A daily study of the Network’s diverse faiths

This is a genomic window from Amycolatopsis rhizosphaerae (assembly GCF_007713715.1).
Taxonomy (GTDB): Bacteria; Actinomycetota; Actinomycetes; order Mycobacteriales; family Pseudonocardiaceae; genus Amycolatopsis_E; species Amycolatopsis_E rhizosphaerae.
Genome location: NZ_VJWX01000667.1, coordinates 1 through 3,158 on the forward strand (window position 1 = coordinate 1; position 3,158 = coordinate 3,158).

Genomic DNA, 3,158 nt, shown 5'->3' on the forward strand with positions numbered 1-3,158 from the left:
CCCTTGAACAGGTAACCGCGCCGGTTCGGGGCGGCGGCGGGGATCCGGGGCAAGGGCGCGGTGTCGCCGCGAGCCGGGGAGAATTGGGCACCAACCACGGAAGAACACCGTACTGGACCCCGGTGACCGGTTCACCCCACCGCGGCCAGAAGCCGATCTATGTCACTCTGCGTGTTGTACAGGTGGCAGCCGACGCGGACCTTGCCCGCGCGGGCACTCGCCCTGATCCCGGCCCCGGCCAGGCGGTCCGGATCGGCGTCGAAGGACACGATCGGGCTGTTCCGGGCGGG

The Ascension of Baháʼu’lláh. Bahá’í Holy Day, on 13 ‘Aẓamat (عظمة, Grandeur) in the Badi calendar, commemorating the anniversary of the 1892 death of Baháʼu’lláh (Glory of God), at Bahjí (Delight), near Acre (Akko, עכו), in northern Israel to the south of Lebanon. He was the founder of the Baháʼí Faith, which advocates universal peace and unity among all races, nations and religions. His shrine is the holiest place on earth for Bahá’ís and is the focus (Qiblih) towards which they all face for obligatory daily prayers. Baháʼu’lláh was born Mírzá Ḥusayn-ʻAlí Núrí (میرزا حسینعلی نوری) in Tehran, Persia in 1817, the son of a Shi’i Islam government minister, a member of the nobility and a descendant of Abraham and Zoroaster. At 27, Baháʼu’lláh converted to the Bábí faith after receiving a letter from the Báb (the Gate), co-founder of the Bahá’í faith and a Messenger of God. The Báb was a Persian merchant who heralded that God would soon send a new prophet similar to Moses, Jesus, or Muhammad (peace be upon him). This did not meet with the approval of the Shi’i religious officials and the Báb was charged with heresy and put to death by firing squad in 1850. As a group of Tehran Bábís planned to execute the Shah for this, Baháʼu’lláh went into self-exile to Baghdad in 1851 but returned before a failed 1852 assassination attempt and was unjustly imprisoned for 4 months in the Síyáh-Chál (Black Pit) underground dungeon in Tehran. There, he had several mystical experiences and received his mission as the Messenger of God, the prophet whose coming the Báb had prophesied. When Baháʼu’lláh was released on condition that he left Persia, he declined an offer of refugee status in Russia and chose exile in Baghdad in the Ottoman Empire in 1853. From 1854, he spent 2 years in Kurdistan before returning to Baghdad. In 1863, the Ottoman government chose to move Baháʼu’lláh to Constantinople and he declared in the Garden of Ridván his mission as the Messenger of God, based on his Síyáh-Chál vision, fulfilling the faith expectations of Islam, Christianity, Zoroastrianism and other major religions and beginning a new era in the Bábí community that led to the emergence of the Baháʼí Faith as a distinctive movement separate from Bábísm. In 1868, Baháʼu’lláh faced further imprisonment under the Ottoman authorities, first in Edirne, the old capital of the Ottoman Empire, and ultimately in the prison city of Acre, where he spent his final 24 years. He died in the Mansion of Bahjí and his burial place is a destination of pilgrimage for his followers, as is the Baháʼí World Centre in nearby Haifa, which normally attracts about a million visitors annually. The Universal House of Justice, representing the supreme governing body of the Baháʼí Faith, is in Haifa and many of the locations at the Baháʼí World Centre, including the terraces and the Shrine of the Báb on the north slope of Mount Carmel, are on the 2008 World Heritage List. Bahá’í Holy Days are normally observed with community gatherings in large or small settings that open to those of all faiths and none. Image: bahaiblog.net.